8. Are there any long-term opportunities? Thinking of strictly the speaking fee is also fairly short sighted, in my opinion. No matter what industry you are in, people and companies are being forced to be more innovative that ever to provide valuable, win-win solutions that accomplish a larger goal. Is the organization or person putting on the event someone that you could see yourself doing additional business with down the road? What about their event partners, sponsors or other speakers? Would they be able to make any introductions that would be valuable to you or partner with you for longer term, even ongoing, business and revenue generating opportunities? This is a tough time for a lot of people and organizations and people remember and reward those who are flexible, understanding and willing to be creative to find win-win opportunities. We also remember *very clearly* those who aren’t.

Overall, switching from in-person to mainly virtual or hybrid events and working with many speakers across a wide range of experience and speaking fees during this time has been really interesting and a great learning experience. I am all for compensation equality and saying “no” to things that aren’t a mutually beneficial situation in some way- but drawing a hard black and white line on participating because of getting a fee or not is something that doesn’t necessarily make sense and can actually be harmful for many different shareholders in the event ecosystem.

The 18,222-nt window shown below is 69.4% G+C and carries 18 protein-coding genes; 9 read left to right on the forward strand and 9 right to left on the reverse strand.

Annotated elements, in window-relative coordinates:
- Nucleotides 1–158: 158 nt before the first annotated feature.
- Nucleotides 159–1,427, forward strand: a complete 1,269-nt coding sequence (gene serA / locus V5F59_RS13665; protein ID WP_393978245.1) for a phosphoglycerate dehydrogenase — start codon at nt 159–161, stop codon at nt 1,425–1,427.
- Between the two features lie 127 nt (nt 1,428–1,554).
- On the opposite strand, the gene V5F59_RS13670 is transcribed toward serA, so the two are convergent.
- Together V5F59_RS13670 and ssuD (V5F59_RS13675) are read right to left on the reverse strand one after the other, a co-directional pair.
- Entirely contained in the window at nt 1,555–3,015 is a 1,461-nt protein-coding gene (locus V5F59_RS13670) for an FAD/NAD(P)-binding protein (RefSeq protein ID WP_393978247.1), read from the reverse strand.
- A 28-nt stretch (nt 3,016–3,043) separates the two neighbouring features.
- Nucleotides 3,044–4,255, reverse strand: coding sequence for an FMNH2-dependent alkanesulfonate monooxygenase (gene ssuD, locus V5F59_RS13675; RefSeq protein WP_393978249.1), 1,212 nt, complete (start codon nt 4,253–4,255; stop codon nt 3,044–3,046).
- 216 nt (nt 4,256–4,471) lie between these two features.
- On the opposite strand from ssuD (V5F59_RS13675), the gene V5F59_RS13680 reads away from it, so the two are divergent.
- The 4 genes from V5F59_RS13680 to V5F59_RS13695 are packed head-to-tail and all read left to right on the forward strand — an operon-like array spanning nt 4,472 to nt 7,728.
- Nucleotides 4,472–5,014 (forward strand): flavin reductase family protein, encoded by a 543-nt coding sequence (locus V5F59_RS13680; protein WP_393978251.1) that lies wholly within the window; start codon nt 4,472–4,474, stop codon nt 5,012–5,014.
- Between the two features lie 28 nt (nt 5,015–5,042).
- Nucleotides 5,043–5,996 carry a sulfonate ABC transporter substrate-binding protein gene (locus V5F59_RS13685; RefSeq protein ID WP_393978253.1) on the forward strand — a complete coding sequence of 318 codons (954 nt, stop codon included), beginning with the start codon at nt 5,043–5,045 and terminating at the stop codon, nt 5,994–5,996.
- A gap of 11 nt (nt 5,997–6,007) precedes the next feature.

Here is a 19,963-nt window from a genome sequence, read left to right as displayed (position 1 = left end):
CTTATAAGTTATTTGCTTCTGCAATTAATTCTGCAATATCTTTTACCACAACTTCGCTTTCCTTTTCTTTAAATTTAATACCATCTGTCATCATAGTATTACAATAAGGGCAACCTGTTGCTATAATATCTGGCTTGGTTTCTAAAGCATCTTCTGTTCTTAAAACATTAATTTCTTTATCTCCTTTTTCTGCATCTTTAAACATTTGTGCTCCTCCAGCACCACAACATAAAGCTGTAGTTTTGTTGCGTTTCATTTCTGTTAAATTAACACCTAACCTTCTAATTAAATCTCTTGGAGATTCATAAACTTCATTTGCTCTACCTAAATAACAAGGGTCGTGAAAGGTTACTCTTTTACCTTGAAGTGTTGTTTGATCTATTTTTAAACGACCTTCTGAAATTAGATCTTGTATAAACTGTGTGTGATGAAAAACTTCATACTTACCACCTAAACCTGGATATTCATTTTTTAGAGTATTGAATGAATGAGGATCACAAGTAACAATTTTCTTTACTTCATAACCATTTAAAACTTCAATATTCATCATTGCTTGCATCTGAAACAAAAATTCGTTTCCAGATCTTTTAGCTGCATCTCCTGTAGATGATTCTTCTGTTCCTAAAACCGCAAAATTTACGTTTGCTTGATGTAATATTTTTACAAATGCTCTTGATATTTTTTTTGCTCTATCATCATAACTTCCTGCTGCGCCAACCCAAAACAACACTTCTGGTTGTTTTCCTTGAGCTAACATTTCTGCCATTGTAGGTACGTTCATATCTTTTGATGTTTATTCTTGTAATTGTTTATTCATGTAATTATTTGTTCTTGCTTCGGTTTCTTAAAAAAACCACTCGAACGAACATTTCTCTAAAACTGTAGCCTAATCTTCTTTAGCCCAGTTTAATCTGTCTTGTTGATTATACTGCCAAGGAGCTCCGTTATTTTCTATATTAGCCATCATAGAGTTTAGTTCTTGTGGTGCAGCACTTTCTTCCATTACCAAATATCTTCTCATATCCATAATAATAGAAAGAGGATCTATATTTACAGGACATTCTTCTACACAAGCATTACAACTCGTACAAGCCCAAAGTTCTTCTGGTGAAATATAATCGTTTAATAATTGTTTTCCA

As a speaker, if you can be open to all opportunities and evaluate each one based on the criteria above (and maybe even some others…) you will not only have more success during this “virtual event era,” but you will also be much better positioned to receive more paid gigs and referrals when more in-person live events return….because they WILL return!

As an event organizer, I am personally committed to finding creative ways to add as much value to attendees, sponsors, speakers and anyone involved with our organization and events. Although that may not always come in the form of a “full cash fee” for speakers, at least for now, I can guarantee I am working day and night to make sure the time you give as a resource for us- is MORE than worth it for you now and in the long run. I’ve always found that when I focus more on the value that I can give vs. the direct and immediate value I receive…it has paid off ten-fold.

I know times are tough for you as a speaker, they are for us as event organizers too, but if we work on finding solutions together– I’m extremely confident we will ALL come out on top.

Jenna Atkinson is the Founder & CEO of The P5 Project, an organization dedicated to helping women set and achieve bigger goals to increase their income, impact and influence to make a positive difference for the causes, communities and people that are important to them. They achieve this goal through dynamic, no B.S. live events, resources, connections and funding opportunities. To learn more or get on-demand access to the P5 Women’s Summit Live Virtual Event Experience- visit TheP5Project.com

Interested in speaking at an upcoming P5 event or partnering on an initiative to support women entrepreneurs and leaders? Email [email protected]